We laughed, she cried, it was a wonderful night at the theater.
My 9-year-old Sofie and I went to the LaSalle Bank Theatre's production of "Annie" last night. I went into the theater a bit leery about having to listen to "The sun will come out tomorrow" over and over again. Sofie was so excited about the whole theater experience that her enthusiasm easily changed my attitude.
We completely enjoyed the production. The acting was terrific, the little girls are extremely cute and yes, of course, the music has stayed with me. I found myself happily singing "It's a hard-knock life" to my kids this morning while I was making lunches and trying to get us all out the door on time.
Sofie was most impressed by Sandy the dog. She could not stop talking about how Sandy, played by Lola, was so well trained. After the show, we spent some time going through the playbill and noticed that even Sandy has two understudies (Buster and Mikey).
Sofie also wanted to know as much as possible about all the girls in the show. We read their bios and were interested to learn that many of them started acting at age three. A couple of them even have their own Web sites and we plan to check those out tonight, after school.
My favorite character was Miss Hannigan, played by nine-time Joseph Jefferson Award recipient, Arlene Robertson. I found myself laughing at almost every move that woman made. When she started dancing to "Easy Street," well, you have to see her strut. She wasn't just acting, she was feeling it.
On the way home, Sofie admitted to crying about the possibility of Annie having to leave Mr. Warbucks. She said, "I knew they would figure out the truth. I was hoping they would figure out the truth. I… I… I just wanted Annie to be happy. Oh, and I knew the Christmas present would be Sandy." Sandi Pedersen
"Annie." Through Oct. 1. LaSalle Bank Theatre (formerly Shubert Theatre), 18 W. Monroe St., Chicago. Call or check Web site for showtimes. (312) 977-1710. www.BroadwayInChicago.com. Families. Tickets are $20-$72.
From the moment we stepped off the elevator on the second floor, my sons were mesmerized by the giant "Ornithopter" which flapped its wings whenever someone triggered its motion sensor. But that was just the beginning.
For a relatively small exhibit, the designers have provided endless opportunities to learn and explore. The kinetic sculptures gave my boys the chance to pump and crank different handles to make the artwork "fly." Being 4 and 5 years old, they thought making artwork move was the "coolest."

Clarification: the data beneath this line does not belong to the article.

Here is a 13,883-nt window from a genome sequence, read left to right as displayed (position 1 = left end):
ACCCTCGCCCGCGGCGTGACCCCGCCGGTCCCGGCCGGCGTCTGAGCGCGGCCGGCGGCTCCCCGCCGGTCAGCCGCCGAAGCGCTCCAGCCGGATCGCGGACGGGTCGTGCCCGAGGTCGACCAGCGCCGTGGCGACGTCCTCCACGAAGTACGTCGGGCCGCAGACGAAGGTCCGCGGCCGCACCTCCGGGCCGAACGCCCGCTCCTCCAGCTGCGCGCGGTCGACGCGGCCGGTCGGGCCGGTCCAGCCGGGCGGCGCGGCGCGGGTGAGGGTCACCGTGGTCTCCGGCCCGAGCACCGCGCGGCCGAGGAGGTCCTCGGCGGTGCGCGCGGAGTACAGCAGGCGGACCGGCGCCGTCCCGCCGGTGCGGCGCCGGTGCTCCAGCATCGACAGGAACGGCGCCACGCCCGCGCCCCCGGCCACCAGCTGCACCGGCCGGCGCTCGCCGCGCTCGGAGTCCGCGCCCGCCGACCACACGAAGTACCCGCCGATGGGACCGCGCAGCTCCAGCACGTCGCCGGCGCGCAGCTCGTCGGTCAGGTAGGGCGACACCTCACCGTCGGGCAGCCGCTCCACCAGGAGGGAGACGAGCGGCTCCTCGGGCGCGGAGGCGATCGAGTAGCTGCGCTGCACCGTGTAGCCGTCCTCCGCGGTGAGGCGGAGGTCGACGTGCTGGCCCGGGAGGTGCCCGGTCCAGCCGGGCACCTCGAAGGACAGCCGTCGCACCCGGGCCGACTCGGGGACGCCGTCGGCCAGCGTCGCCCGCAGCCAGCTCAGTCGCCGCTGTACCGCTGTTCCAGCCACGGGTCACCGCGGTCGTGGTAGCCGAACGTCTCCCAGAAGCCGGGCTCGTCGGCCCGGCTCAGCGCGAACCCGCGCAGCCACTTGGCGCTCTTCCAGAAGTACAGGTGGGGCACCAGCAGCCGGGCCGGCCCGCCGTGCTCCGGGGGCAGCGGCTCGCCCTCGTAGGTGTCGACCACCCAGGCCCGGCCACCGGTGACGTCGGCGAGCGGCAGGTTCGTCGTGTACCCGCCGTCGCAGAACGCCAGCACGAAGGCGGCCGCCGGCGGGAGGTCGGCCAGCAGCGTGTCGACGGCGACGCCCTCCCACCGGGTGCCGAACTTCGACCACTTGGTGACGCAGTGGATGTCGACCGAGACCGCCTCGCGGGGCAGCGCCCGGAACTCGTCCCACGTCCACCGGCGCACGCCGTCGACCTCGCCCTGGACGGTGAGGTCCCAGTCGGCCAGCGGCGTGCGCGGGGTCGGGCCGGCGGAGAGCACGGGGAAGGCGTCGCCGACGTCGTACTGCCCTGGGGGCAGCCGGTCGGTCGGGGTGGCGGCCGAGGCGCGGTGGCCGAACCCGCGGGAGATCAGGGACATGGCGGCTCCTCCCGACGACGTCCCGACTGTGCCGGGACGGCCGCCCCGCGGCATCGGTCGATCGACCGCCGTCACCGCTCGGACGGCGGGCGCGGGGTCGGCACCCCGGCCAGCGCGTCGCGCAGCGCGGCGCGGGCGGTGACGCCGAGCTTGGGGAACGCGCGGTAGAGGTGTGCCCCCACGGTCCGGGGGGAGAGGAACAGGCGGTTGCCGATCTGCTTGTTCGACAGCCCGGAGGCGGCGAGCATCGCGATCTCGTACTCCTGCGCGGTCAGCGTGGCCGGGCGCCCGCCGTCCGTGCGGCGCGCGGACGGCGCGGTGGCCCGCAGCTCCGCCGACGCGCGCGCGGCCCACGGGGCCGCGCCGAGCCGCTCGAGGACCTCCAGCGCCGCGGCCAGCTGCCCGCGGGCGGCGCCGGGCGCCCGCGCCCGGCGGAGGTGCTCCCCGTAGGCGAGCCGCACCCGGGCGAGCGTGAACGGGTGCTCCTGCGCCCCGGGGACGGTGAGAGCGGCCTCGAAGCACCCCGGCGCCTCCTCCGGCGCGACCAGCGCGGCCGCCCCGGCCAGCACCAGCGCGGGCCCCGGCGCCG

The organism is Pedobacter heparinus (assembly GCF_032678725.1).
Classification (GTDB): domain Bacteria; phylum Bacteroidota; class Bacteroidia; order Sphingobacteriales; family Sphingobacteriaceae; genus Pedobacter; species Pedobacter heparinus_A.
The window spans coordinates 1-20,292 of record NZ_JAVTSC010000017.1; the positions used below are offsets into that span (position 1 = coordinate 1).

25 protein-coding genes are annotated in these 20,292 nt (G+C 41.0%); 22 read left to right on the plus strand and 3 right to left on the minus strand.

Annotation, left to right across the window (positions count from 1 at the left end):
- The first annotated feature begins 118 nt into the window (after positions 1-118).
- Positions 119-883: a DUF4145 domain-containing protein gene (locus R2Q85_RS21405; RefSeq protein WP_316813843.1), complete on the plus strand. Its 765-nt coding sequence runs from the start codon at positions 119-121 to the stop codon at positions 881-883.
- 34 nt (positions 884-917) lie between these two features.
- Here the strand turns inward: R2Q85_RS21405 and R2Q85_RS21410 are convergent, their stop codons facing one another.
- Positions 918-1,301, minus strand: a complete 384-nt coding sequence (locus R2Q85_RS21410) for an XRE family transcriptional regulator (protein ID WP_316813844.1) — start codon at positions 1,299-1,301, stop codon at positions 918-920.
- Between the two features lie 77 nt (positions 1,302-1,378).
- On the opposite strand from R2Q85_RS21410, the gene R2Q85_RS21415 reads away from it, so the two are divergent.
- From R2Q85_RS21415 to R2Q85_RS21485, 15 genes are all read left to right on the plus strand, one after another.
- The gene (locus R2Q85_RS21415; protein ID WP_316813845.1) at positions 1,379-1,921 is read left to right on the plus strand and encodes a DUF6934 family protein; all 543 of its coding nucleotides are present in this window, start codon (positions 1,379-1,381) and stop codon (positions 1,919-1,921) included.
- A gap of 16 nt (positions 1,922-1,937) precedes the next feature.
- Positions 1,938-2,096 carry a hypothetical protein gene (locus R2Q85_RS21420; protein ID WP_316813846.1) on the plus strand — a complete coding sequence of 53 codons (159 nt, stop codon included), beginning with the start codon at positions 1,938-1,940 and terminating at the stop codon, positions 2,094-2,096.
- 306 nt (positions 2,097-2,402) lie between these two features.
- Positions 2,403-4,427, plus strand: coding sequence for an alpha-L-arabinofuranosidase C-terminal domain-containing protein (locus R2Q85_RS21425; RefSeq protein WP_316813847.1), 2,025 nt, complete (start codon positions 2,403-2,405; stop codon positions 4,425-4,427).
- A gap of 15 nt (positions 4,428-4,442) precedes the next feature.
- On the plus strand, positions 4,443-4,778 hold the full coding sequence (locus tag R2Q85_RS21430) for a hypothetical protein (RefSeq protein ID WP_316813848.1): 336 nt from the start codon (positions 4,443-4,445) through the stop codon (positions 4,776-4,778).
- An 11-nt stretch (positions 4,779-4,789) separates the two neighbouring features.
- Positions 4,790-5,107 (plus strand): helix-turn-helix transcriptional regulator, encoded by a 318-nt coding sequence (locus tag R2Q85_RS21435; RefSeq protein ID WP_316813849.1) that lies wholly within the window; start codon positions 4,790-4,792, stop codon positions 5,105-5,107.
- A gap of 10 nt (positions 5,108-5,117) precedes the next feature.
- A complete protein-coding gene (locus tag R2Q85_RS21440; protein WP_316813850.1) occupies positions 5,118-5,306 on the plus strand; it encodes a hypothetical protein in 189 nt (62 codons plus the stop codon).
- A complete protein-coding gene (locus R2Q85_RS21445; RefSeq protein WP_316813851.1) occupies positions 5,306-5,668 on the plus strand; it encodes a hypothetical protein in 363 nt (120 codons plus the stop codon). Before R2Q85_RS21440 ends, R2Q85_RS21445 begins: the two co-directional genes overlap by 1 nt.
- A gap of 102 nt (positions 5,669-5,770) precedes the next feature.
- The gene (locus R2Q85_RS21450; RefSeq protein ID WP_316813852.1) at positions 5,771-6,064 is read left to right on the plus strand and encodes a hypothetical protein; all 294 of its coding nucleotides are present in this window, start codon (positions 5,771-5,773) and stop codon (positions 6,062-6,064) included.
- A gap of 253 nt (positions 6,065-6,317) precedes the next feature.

The museum's designers have also wisely provided "Can You Find It?" booklets to help kids explore on different levels, from finding individual colors to matching small portions of artwork. The books encouraged us to move around the exhibit to find its hidden secrets.
Anchoring the space is a giant wooden tree house that kids can climb into. At the top level they find binoculars they can use to spot many beautifully sculpted birds hanging high throughout the room. The "tree" was also filled with birds that sounded calls when squeezed.
My 4-year-old climbed and played happily for twenty minutes just in this space. Meanwhile my older son was fascinated with the light table, where he could combine parts from different animals to create his own creature. Inspired by the picture of a "Rhinomingo" he made his own "Elebear."
In addition to interacting with the works of professional artists, my sons happily made their own art. They loved using the foam, plastic and wooden shapes to make their own birds and designing their own crayon rubbings.
As usual at the DuPage Children's Museum, staff and volunteers were everywhere to help kids make the most of their experience. Alena Murguia
DuPage Children's Museum is located at 301 N. Washington St. in Naperville. General admission in $7.50 per person, $6.50 for ages 60 and over. Visit www.dupagechildrensmuseum.org or call (630) 637-8000 for more information.
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